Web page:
I’m preparing the opening preservice days for the year now; will I be able to develop opportunities I would appreciate as a teacher? Am I thinking about the “staff meeting” from the point of view of the principal or the teachers and staff?

The answer to that question, and the answer to the greater question of whether we are taking the time to see the world and our collective learning through the eyes of others, can help to define the quality of our school’s culture and the possibilities we afford our students and ourselves.

This empathy also helps us have the patience and embrace the suspension of disbelief that allows others to take risks and try try new things. The best teachers I have ever known (and the best principals too) put great emphasis on creating opportunities for others to stretch themselves and succeed. These stretches mean that there is always the “risk” of failure, but when I have seen gifted teachers working with students, they make it feel not like a risk, but an opportunity.

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This incomplete collection of thoughts is just a first reaction to Couros’ call to action. Other ideas like “School versus Learning,” the importance of being “networked,” and the working “inside the box” are rich enough to anchor posts of their own, and I know will be points of discussion throughout the year.

Can I be an innovative principal? I hope so. Will I help to create an atmosphere for students, staff, and parents that empowers learning, unleashes talent, and fosters a culture of creativity? That’s the kind of school I want to be a part of.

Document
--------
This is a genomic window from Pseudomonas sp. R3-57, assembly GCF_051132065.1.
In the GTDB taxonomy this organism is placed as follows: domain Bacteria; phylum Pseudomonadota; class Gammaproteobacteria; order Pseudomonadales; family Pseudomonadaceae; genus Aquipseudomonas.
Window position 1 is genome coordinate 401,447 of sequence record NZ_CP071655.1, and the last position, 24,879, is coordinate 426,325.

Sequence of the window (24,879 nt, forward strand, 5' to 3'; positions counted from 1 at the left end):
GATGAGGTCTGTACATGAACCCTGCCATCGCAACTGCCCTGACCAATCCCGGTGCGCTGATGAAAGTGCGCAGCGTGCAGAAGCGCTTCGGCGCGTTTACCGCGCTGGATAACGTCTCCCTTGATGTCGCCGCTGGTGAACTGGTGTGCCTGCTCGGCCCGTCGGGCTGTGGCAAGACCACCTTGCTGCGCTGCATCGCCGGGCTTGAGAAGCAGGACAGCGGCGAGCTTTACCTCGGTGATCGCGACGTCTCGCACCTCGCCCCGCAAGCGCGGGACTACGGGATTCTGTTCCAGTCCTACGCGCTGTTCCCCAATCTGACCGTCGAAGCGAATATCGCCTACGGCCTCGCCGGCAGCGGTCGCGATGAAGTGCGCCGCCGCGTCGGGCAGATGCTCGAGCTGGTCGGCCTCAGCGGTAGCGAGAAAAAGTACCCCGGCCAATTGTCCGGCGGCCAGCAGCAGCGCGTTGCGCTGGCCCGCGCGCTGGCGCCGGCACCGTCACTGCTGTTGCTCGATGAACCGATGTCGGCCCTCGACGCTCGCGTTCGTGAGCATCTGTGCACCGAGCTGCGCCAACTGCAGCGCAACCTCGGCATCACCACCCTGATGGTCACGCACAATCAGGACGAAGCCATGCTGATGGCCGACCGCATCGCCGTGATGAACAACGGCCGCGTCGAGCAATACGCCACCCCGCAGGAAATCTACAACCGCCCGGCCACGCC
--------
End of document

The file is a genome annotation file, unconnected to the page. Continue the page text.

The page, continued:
Stagecraft

IMG_3757They’re building a set. In another room the actors are doing a read through, talking about characters, and thinking about what they’ll bring to the production, but here in the scene shop the power saws are buzzing, paint cans are being pried open, and the students are working on designs for a ramp, a pageant stage, and a backdrop versatile enough to be a bedroom in one scene and an office in another. When it’s all put together it has the potential to be fantastic.

There’s an old quotation attributed to Abraham Lincoln that I overused years ago and thought of again when I was visiting the theater this July to talk with students in the summer production of Smile. He’s to have said: “Give me six hours to chop down a tree and I will spend the first four sharpening the axe.”

Quotations are slippery things, particularly those given to Einstein, Lincoln, and Yogi Berra, but this one always struck me as having enough merit to put into a presentation or a post. The preparation we do ahead of a project, whether it’s constructing backdrops, flies, and flats for a theatrical production or getting ready for the start of school, is some of the most vital work we do all year.

IMG_3689July and early August are a time in the principal’s office when a skeleton staff and a freedom from daily emergencies provide the time and space to reflect, dream, and anticipate. These are not unlike the moments of wild creativity when the theater techs review the script, talk with the director, and start coming up with ideas, wild schemes, and grand visions of what might be possible in service to the story.

A good principal should do the same.

This summer, one of transition for me as I moved across state lines to a be the principal of a new school, has proven to be one that puts that Lincoln adage to the test. So as I watched the theater techs discuss possibilities, collaborate to design sets, and improvise in service of their larger vision, I thought about my own work across campus (in an office still filled with boxes) and what I needed to do to build the proverbial set for the school year.